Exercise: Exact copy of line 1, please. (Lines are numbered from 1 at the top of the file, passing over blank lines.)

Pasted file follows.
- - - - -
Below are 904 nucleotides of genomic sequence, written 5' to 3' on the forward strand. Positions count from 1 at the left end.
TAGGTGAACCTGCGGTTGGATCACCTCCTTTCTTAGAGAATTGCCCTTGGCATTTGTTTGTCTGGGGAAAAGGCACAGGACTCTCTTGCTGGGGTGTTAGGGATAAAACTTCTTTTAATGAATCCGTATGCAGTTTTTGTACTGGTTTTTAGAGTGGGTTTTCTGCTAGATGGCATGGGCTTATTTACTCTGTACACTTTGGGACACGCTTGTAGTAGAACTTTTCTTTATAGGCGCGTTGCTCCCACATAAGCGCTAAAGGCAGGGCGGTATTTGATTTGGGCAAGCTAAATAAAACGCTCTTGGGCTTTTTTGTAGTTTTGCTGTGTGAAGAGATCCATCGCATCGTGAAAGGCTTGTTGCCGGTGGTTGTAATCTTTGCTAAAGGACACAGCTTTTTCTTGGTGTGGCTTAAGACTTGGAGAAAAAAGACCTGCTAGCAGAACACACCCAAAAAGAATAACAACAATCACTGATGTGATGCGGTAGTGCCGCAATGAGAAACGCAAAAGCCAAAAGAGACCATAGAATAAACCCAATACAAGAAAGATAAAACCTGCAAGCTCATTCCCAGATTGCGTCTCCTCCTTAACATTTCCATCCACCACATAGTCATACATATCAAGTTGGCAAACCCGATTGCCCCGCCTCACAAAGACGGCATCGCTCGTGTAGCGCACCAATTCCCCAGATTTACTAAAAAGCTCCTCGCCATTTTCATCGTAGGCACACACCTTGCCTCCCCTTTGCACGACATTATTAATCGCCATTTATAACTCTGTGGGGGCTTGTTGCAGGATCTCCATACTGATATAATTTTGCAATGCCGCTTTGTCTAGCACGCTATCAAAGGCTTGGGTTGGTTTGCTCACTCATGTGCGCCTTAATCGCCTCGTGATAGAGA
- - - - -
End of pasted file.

Below are 904 nucleotides of genomic sequence, written 5' to 3' on the forward strand. Positions count from 1 at the left end.